These crisply carved fauteuils, with their boldly scrolling front legs and strong neo-classical ornament, embody the Transitional style of the 1760's and early 1770's.
When sold in 1959, these and a further pair of fauteuils, also unstamped, were accompanied by a matching canapé stamped by the menuisier François Claude Menant. Menant did not receive his maîtrise until 1786, although his workshop was in the rue de Charenton, an endroit privilegié free of the restrictions of the guild systems where craftsmen could operate without having to employ the guild's stamps, so it is possible he could have executed these fauteuils at an earlier date. However the presence of a further pair of bergeres of the same model stamped by another menuisier, Jacques Audry (previously in the collection of Antenor Patiño and subsequently sold from the Alexander Collection, Christie's, New York, 30 April 1999, lot 49 and 'Le Pavillon Chougny', Christie's House Sale, London, 9-10 December 2004, lot 429) might indicate that a marchand mercier was ultimately responsible for this progressive design.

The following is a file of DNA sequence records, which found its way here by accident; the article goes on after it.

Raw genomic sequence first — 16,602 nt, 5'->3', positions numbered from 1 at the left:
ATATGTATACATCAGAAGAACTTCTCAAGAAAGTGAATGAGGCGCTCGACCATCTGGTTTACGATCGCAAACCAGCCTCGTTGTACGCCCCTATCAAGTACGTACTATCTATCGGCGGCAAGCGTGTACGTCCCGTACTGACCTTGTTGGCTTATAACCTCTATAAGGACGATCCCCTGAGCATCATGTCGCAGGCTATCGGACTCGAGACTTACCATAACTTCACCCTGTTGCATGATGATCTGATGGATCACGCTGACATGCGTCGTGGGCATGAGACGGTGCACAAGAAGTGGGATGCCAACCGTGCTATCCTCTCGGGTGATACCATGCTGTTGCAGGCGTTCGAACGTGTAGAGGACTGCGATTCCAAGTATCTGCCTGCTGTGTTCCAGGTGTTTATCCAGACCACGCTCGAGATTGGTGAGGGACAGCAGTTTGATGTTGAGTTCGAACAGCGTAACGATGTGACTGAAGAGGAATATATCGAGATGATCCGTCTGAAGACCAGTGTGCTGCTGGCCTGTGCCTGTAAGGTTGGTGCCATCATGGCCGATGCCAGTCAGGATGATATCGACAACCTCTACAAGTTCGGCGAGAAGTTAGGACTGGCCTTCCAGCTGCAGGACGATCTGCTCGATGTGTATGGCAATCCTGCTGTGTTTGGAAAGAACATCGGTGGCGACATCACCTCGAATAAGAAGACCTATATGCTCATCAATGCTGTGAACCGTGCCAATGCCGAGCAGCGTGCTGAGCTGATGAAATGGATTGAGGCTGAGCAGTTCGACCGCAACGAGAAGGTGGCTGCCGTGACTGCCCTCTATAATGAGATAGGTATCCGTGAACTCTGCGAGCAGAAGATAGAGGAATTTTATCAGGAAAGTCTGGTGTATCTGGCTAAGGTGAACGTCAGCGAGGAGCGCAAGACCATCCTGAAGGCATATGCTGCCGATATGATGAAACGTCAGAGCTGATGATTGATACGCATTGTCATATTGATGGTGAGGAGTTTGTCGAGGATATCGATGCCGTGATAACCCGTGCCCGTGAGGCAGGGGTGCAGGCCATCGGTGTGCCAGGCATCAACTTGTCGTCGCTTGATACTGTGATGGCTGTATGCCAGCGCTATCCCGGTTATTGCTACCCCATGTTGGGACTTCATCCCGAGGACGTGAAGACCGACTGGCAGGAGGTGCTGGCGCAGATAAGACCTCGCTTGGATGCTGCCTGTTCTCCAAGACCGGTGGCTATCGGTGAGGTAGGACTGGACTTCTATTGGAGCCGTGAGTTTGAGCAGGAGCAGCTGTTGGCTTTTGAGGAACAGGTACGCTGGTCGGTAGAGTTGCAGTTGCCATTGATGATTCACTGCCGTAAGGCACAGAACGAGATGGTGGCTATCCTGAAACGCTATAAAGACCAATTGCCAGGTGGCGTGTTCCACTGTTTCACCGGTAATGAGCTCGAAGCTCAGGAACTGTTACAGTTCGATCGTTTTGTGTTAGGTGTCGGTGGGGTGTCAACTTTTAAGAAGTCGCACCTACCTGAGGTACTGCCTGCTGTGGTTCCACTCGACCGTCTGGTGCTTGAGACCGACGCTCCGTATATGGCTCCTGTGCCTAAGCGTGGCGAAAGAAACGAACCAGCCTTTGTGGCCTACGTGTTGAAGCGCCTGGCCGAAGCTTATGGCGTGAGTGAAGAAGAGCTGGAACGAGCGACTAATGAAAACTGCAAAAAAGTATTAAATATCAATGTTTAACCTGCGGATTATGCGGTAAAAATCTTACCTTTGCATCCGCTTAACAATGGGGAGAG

THELMA CHRYSLER FOY
Thelma Chrysler Foy, elder daughter of Walter Chrysler, was a celebrated society hostess, dubbed by the New York Times as 'the woman of the greatest taste...in New York'. Her spectacular residences included an apartment at 740 Park Avenue, a town house on 91st Street originally built by the Vanderbilts, and a country estate in Locust Valley. All were furnished with a dazzling array of French Impressionists and 18th century French furniture, much of which was supplied by Robert Samuels of French and Company.